Tag Archives: feminism

I’ll Be Seeing You

I’ll Be Seeing You by Suzanne Hayes & Loretta Nyhan

Rating:  * * * *

A novel in letters between two women whose husbands are off at war during the 1940s.  Nostalgic, sentimental, sometimes funny, this is a celebration of women who uphold each other, scold and keep each other in line, laugh and cry together, and form a firm bond despite having never met each other in person.

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Donny and Ursula Save the World

Donny and Ursula Save the World by Sharon Weil

Rating:  * * * *

Choose your ism: survival-ism, terrorism, environmentalism, fatalism, cataclysm, botulism (or something like it), escapism. Employing a series of hilariously apt double entendres, this book explores the notions that money is the root of all evil and sex makes the world go around.

I can pretty much guarantee you won’t read another book this year that so brilliantly ties together GMO seeds and belly dancing.

Through NetGalley, I received a copy of this book from Passing 4 Normal Press.

The Trial of Dr. Kate

The Trial of Dr. Kate (Round Rock #2) by Michael E. Glasscock III

Rating:  * * *

Shenandoah returns to the home of her youth to support childhood friend Dr. Kate Marlow and to write a newspaper article about the doctor’s arrest and upcoming trial for the murder of one of her patients.  Set in 1952, The Trial of Dr. Kate explores social class structure in a small community in Tennessee through the eyes of a woman who escaped the bounds of her dirt-poor youth to become an independent working woman, a WASP (Women Airforce Service Pilots), then a college-educated newspaper reporter.

This is an OK book, a quick read.  It skirts some heavy issues – homophobia, sexism, alcoholism, racism, political maneuvering – without fleshing them out.  There are a few anachronisms in speech, but nothing I find jarring.  My only big beef is that the husband of the deceased patient doesn’t speak out until…well, you’ll see what I mean when you read the book.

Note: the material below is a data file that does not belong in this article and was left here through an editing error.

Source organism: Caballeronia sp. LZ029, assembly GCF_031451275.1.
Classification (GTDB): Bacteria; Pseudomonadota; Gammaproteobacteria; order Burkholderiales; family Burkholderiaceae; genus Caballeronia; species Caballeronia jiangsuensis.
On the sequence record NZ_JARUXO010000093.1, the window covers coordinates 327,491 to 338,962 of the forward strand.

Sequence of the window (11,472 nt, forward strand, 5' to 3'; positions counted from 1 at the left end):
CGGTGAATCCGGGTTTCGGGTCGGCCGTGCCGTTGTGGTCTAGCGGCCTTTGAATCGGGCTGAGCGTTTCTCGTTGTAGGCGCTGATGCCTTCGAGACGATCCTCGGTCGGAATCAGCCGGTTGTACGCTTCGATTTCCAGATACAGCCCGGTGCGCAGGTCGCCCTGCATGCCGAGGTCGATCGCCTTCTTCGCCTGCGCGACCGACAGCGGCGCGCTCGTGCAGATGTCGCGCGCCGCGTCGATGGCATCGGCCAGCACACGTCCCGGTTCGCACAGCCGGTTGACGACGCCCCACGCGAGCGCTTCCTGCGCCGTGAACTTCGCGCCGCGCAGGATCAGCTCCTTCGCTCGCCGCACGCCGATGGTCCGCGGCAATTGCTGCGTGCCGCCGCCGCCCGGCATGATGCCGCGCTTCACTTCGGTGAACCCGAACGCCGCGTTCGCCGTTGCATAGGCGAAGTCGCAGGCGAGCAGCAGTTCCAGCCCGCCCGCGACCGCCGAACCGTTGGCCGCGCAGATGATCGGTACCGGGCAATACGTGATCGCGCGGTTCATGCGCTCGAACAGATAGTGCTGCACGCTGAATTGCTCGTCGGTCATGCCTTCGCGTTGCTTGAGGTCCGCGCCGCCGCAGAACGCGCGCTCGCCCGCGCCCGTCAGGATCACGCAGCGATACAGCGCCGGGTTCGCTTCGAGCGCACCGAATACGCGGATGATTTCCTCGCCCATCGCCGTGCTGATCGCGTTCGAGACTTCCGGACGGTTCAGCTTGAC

If you like Nicholas Sparks’ books, you may also like this book.

I received an advance reader copy from NetGalley.

Coincidence Detection, a Jane Wilkinson Mystery

Coincidence Detection, a Jane Wilkinson Mystery by Selaine Henriksen-Willis

Rating:  * * * *

Jane Wilkinson, PI, would rather read than do almost anything else.  When investigating, she uses whatever story she is currently reading as a personal sounding board to note what resonates with her, allowing her detection skills and her intuition to work together.  When a character from the book pops into her head during an investigation, she makes note of it and explores the parallels between the character and the investigation, and why she is reading what she is reading into the book.  Her intuition draws her to parts of the story which ultimately help her solve the case.  “It works for her.”

I look forward to further books in the Jane Wilkinson series.  (None published at this time, to my knowledge.)

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